Sugar is an amazing source of energy that your body and brain absolutely adore. It is quickly absorbed and therefore provides near-instant energy. In earlier times, sugar was scarce. Our main source of sugar was fruit, and maybe honey. We’d stumble upon those every now and then, but sugary foods certainly were no staple.
Today, sugar is abundant. Our bodies never had time (or reason) to adapt to this abundance. So, even though we have sugary foods all day long, our bodies still believe it’s scarce, and therefore keep craving it. The result is that we over-consume sugar, massively.
Food manufacturers eagerly tap into this love for sugar and spike many of our foods with additional sugars, or they try getting away with adding sugar by labeling them differently, or calling them “natural”. To your body, however, sugar is sugar, and the long term effects of them are all the same.
Avoid sugars as much as possible. This includes incognito sugars like corn syrup, fructose, honey, cane sugar, maple syrup, and “natural sugars”. Also, sugars in fruits are still sugars. Avoid them as much as possible. Sure, you can have a banana or some strawberries, but don’t binge on them on a daily basis.
Assassin two: Processed vegetable oils
I remember growing up and watching my parents prepare dinner as a kid. I was always fascinated by cooking and paid close attention to everything involved. Vegetable oil was something that I had always seen as something good. To me, butter was bad, and vegetable oil was good.
I could not have been more wrong. Yet, this is still the common misconception today. People associate the “vegetable” part of vegetable oil with something positive. However it’s exactly those vegetable oils that are nearly always processed, and are therefore a seriously vicious assassin.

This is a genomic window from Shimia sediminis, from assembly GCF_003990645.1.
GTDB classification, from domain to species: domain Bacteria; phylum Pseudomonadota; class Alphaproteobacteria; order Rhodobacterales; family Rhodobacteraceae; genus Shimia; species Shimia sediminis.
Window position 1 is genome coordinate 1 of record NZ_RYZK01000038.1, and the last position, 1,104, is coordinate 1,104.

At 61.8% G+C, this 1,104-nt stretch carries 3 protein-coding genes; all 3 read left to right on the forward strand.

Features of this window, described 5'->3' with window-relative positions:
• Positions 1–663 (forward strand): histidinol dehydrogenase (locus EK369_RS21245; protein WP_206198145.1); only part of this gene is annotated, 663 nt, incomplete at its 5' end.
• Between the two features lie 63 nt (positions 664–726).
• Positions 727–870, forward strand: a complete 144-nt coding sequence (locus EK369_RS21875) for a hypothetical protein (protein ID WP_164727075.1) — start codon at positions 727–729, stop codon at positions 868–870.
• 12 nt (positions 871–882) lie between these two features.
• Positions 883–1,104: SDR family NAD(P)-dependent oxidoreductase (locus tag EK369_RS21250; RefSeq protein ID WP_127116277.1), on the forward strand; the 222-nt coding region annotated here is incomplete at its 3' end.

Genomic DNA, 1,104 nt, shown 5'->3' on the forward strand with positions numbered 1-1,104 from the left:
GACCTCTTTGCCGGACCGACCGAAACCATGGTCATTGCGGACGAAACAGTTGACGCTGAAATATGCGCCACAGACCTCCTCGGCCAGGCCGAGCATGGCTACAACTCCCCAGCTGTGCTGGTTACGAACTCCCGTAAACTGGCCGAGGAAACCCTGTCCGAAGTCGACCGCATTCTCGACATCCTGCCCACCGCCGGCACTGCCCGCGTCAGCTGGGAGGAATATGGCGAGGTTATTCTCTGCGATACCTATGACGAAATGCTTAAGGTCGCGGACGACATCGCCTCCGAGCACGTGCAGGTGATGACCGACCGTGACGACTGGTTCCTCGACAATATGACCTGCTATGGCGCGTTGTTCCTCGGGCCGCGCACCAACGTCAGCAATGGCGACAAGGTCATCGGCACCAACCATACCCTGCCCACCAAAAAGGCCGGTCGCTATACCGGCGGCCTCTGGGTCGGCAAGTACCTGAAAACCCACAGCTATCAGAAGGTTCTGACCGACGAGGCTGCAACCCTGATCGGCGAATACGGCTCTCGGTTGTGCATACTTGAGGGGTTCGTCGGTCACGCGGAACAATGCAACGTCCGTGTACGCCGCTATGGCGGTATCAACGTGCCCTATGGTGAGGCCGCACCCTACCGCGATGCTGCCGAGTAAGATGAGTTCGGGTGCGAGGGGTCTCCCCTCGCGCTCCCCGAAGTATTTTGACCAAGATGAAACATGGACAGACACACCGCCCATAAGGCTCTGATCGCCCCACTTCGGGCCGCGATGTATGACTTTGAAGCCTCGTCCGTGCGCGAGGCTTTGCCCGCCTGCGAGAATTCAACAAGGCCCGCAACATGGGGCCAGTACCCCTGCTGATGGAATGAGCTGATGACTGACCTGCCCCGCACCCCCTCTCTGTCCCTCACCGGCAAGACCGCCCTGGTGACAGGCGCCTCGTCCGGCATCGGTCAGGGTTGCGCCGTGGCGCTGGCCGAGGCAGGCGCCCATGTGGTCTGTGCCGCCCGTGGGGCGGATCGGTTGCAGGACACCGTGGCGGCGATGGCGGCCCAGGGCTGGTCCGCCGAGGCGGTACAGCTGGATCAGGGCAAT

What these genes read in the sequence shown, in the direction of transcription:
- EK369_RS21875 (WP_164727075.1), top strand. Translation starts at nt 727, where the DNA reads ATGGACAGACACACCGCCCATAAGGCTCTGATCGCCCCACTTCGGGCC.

It’s beyond the scope of this story to fully address, but oils become dangerous to our health once heated to a certain temperature. This temperature is different for each type of oil. Most harvesting methods of vegetable oils (which should be more accurately labeled as seed oils) heat the oil (far) beyond these temperatures. The result is a dangerous, slow poison.
Avoid processed vegetable oils. Some safe options for cold use are extra virgin olive oil and avocado oil, and coconut oil is great to cook with. Be aware that processed vegetable oils (such as canola oil) are in everything. Condiments, sauces, marinades, dressings, cookies, donuts, and even some candies are stuffed with them.
Pay extra attention to the fats you cook with — stick with coconut oil, or better even: butter or ghee. Note that deep-fried foods are often fried in vegetable oils, too.